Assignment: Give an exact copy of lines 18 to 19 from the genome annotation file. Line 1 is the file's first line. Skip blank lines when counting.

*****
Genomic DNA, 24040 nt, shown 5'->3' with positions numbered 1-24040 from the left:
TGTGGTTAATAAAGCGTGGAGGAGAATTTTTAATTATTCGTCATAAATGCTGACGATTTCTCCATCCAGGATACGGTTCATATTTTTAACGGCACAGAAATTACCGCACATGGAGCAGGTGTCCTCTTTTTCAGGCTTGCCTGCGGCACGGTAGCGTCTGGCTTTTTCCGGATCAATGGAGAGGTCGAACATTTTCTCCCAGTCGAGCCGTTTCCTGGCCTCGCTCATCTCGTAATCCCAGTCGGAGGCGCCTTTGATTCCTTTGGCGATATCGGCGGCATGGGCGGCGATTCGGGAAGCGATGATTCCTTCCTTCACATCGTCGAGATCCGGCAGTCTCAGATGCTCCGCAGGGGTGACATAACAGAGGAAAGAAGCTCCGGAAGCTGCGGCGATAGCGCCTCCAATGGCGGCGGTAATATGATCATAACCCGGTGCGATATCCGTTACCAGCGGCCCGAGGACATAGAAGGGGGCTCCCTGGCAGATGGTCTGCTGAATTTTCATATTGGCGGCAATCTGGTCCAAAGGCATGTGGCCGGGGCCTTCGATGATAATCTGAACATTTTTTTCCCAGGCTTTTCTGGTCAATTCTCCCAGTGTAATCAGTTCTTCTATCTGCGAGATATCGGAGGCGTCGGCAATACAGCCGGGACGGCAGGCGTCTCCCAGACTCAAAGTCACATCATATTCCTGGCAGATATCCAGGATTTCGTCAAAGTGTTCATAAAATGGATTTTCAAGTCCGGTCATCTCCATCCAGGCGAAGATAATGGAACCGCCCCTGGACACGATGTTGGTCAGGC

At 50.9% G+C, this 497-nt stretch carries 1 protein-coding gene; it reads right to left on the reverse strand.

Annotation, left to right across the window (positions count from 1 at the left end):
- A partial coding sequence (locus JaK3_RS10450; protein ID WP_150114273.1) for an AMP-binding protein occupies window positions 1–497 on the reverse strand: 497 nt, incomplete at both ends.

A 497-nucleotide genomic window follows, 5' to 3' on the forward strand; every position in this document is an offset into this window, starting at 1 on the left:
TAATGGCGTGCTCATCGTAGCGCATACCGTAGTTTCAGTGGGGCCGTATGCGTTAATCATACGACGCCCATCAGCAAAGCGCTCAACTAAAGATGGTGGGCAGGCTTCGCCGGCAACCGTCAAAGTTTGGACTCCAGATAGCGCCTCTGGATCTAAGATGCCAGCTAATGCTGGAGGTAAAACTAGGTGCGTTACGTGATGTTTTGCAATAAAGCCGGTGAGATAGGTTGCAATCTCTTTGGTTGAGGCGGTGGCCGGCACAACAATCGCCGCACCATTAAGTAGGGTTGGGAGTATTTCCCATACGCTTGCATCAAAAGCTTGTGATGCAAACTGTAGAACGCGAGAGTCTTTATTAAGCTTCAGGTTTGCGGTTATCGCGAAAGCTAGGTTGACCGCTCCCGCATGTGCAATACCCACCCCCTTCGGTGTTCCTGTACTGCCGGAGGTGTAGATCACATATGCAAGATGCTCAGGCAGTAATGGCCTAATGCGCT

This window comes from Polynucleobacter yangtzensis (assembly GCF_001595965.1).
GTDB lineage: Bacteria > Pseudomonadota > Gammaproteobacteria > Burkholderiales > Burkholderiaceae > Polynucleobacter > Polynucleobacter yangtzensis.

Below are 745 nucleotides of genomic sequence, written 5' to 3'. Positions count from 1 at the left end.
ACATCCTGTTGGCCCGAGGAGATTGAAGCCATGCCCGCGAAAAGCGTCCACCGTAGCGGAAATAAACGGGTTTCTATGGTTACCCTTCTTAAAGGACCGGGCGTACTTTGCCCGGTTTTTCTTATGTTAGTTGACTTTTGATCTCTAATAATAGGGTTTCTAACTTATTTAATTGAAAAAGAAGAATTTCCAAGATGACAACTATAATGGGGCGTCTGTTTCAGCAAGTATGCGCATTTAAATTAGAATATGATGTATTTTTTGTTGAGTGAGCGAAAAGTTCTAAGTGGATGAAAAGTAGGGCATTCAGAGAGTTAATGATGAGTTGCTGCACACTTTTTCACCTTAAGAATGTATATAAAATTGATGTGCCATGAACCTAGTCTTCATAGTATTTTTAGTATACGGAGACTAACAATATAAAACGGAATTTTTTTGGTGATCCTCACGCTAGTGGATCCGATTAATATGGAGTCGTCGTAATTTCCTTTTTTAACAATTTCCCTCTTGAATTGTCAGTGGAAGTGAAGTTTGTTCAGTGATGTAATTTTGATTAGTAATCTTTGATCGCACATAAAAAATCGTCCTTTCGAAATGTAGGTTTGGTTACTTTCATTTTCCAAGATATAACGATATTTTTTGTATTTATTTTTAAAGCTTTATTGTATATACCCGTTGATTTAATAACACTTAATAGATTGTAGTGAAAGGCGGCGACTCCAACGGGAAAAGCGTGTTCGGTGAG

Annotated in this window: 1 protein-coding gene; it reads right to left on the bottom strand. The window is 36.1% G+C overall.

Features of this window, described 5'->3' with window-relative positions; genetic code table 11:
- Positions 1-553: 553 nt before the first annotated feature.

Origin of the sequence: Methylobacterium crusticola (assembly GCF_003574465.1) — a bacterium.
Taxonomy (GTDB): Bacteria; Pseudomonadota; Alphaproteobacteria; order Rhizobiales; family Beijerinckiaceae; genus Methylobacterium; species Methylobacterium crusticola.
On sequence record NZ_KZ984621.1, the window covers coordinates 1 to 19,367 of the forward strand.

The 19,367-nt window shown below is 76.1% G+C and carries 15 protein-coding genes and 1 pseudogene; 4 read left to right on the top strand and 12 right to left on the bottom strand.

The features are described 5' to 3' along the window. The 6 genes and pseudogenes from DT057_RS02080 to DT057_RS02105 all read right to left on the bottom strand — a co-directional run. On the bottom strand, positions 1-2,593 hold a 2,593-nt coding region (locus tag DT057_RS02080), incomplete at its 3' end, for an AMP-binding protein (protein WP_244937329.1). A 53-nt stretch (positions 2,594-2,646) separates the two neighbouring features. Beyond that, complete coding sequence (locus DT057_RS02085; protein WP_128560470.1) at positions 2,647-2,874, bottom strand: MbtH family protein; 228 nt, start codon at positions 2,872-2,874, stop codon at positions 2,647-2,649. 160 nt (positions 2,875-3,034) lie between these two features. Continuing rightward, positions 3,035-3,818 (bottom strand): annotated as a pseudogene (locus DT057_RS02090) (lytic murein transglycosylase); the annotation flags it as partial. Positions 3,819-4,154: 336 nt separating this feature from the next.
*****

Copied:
The 19,367-nt window shown below is 76.1% G+C and carries 15 protein-coding genes and 1 pseudogene; 4 read left to right on the top strand and 12 right to left on the bottom strand.

The features are described 5' to 3' along the window. The 6 genes and pseudogenes from DT057_RS02080 to DT057_RS02105 all read right to left on the bottom strand — a co-directional run. On the bottom strand, positions 1-2,593 hold a 2,593-nt coding region (locus tag DT057_RS02080), incomplete at its 3' end, for an AMP-binding protein (protein WP_244937329.1). A 53-nt stretch (positions 2,594-2,646) separates the two neighbouring features. Beyond that, complete coding sequence (locus DT057_RS02085; protein WP_128560470.1) at positions 2,647-2,874, bottom strand: MbtH family protein; 228 nt, start codon at positions 2,872-2,874, stop codon at positions 2,647-2,649. 160 nt (positions 2,875-3,034) lie between these two features. Continuing rightward, positions 3,035-3,818 (bottom strand): annotated as a pseudogene (locus DT057_RS02090) (lytic murein transglycosylase); the annotation flags it as partial. Positions 3,819-4,154: 336 nt separating this feature from the next.